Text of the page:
In the words of New York City Mayor, Rudolph Guiliani, "Our hearts are broken, but they are beating, and they are beating stronger than ever." At Schneider Electric in Clovis, every heavy heart remembered.
“The events of September 11, 2001 never leave me. It's always part of my sub conscience,” said Anthony Whitaker. Whitaker was commanding officer of the Port Authority of New York and New Jersey at the time. He remembers the devastation. His department lost 37 police officers and 38 civilian staff that morning. He and his fallen colleagues were helping evacuate the towers.
Whitaker said, “The yearly tribute of what happened September 11 is a reminder of my fallen colleagues, it's also a reminder of my colleagues that survived that morning, that have incurred difficulties mentally and physically.”
The annual commemoration this time around has been tough for Andrew Isolano. He was a New York firefighter. He is now a firefighter for the Clovis Fire Department.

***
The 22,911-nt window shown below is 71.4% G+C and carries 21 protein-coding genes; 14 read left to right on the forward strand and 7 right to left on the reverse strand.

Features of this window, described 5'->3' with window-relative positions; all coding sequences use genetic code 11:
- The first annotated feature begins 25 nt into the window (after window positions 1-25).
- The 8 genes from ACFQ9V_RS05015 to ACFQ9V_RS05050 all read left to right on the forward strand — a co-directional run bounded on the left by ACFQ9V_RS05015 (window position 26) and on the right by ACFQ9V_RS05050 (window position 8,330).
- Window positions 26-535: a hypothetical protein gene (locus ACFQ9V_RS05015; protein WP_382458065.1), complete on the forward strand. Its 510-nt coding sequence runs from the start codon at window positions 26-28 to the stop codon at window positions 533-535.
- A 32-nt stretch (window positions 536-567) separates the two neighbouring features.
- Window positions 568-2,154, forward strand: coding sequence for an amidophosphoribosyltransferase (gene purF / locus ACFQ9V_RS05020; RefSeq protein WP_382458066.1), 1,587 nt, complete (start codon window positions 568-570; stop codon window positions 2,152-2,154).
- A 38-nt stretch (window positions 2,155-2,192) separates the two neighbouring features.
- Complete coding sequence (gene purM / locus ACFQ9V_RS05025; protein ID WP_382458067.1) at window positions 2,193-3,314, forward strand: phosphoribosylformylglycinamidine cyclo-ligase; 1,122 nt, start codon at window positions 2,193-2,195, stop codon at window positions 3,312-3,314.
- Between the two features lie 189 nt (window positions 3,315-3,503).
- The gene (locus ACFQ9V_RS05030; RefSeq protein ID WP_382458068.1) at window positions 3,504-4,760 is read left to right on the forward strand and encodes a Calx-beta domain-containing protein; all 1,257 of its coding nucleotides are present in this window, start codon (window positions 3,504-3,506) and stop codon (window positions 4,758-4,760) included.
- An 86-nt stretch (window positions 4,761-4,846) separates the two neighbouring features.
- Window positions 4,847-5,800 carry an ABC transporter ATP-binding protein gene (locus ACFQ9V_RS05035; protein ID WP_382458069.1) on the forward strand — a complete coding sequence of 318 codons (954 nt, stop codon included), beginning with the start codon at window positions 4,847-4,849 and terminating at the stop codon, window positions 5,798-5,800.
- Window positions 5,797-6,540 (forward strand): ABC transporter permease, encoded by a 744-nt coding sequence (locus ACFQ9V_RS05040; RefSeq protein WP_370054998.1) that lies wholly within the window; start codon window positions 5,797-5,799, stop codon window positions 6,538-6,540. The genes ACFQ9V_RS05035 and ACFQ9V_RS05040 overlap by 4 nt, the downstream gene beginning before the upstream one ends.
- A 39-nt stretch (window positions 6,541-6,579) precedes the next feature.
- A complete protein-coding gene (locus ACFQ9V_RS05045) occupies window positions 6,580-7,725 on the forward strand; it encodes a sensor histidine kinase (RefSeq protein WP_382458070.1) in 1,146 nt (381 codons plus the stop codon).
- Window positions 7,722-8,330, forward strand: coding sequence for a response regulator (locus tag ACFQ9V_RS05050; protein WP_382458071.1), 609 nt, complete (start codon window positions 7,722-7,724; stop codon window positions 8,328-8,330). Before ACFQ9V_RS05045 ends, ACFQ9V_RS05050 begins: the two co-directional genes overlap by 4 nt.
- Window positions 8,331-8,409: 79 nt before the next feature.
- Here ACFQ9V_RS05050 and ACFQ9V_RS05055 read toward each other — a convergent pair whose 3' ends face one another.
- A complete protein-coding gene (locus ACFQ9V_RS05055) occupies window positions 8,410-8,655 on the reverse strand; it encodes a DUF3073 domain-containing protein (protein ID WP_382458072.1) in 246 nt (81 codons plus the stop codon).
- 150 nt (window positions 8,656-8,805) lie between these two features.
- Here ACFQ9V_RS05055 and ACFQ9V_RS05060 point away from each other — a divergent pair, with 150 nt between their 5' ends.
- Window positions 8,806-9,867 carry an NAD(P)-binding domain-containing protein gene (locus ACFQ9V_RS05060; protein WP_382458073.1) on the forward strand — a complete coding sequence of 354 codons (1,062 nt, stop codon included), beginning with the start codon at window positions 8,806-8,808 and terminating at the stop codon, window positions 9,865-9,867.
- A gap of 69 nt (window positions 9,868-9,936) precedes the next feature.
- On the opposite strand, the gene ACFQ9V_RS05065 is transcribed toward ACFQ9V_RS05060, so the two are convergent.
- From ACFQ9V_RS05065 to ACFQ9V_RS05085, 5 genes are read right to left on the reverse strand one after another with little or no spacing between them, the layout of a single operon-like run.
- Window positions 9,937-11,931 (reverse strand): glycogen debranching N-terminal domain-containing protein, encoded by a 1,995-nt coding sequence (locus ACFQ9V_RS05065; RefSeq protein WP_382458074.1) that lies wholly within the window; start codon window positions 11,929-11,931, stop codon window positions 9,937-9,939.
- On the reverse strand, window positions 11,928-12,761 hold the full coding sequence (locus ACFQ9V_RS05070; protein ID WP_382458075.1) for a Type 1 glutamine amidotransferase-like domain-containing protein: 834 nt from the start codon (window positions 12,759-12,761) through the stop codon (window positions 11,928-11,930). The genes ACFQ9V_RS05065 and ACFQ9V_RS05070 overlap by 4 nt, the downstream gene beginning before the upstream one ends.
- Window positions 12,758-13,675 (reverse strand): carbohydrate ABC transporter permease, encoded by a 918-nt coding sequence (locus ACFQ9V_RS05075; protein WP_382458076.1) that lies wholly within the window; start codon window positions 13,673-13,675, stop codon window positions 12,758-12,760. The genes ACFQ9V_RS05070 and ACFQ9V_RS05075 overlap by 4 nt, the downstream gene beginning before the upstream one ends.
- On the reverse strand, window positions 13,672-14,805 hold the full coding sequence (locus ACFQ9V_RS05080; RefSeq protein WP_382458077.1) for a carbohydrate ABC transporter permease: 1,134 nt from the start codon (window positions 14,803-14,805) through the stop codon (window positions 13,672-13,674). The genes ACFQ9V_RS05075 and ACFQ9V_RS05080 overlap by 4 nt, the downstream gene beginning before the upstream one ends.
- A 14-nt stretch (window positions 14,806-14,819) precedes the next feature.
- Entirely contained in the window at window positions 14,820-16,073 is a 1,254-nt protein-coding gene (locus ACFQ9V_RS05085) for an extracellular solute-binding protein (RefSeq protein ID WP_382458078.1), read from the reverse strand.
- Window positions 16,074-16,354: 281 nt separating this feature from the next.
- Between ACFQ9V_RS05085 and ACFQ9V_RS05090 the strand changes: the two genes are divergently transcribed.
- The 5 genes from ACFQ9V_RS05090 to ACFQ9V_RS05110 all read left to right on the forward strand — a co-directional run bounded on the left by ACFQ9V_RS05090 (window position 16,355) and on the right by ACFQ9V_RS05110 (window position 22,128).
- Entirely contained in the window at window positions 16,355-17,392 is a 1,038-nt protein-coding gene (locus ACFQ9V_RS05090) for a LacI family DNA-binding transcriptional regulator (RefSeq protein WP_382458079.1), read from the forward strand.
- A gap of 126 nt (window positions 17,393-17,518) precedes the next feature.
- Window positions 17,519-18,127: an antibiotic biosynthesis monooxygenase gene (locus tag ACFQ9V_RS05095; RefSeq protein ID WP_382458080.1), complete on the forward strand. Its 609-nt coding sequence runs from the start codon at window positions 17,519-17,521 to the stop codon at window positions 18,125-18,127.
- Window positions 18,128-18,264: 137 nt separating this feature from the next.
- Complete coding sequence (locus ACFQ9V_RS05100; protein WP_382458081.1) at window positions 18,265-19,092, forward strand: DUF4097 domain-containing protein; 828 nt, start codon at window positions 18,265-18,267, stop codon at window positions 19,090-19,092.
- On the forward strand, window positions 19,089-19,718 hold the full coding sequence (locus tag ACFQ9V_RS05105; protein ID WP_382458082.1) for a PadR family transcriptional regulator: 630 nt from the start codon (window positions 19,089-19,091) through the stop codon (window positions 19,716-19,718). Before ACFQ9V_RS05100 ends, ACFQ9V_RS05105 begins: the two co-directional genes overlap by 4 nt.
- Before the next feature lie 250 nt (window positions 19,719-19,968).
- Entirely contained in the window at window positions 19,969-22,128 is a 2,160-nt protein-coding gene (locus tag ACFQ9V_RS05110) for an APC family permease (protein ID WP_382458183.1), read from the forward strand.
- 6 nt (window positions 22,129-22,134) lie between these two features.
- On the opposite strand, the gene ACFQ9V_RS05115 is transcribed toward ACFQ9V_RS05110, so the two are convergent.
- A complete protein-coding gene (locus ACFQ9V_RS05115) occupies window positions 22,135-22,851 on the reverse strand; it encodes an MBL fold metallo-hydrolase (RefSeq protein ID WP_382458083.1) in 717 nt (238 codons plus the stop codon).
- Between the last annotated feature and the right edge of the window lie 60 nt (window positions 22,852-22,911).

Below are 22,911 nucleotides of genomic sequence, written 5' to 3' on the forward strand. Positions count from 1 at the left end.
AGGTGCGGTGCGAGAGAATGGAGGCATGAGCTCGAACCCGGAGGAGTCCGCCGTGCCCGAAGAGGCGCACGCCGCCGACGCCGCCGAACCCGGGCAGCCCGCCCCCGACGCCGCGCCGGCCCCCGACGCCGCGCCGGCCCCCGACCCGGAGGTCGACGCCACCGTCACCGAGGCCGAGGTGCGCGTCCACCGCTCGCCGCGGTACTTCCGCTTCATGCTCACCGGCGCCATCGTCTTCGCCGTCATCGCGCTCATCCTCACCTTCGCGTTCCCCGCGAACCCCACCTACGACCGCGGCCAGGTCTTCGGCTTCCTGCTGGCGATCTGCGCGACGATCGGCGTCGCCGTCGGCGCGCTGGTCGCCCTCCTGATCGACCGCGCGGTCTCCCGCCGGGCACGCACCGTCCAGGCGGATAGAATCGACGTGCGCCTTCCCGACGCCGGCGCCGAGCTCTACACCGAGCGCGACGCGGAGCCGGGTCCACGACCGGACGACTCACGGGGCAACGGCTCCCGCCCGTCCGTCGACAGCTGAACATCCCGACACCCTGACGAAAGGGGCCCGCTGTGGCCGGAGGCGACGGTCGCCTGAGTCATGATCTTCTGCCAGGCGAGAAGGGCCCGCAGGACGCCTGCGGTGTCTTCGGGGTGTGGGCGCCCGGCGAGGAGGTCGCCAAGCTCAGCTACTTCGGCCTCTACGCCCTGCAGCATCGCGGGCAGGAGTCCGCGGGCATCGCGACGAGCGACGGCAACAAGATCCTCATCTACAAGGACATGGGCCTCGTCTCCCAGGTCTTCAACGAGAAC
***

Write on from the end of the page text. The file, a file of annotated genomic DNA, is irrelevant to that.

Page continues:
“I thought I had put it behind me pretty good last year, the ceremony and ten years, but for some reason, it kind of, I think because I put it away for a year, it kind of all came back,” said Isolano.
He was reminded of the call as portions of 9-1-1 calls were played. He lost a lot of friends that day. The valley remembers them every year as our heroes stand united the flag flies at half-staff.
“This ceremony, the fact that people still turn out 11 years later, it saved my life back then, and it's amazing,” said Isolano.
The permanent 9/11 memorial at Schneider Electric was built just three months after the attacks. Services at the memorial have become an annual tradition.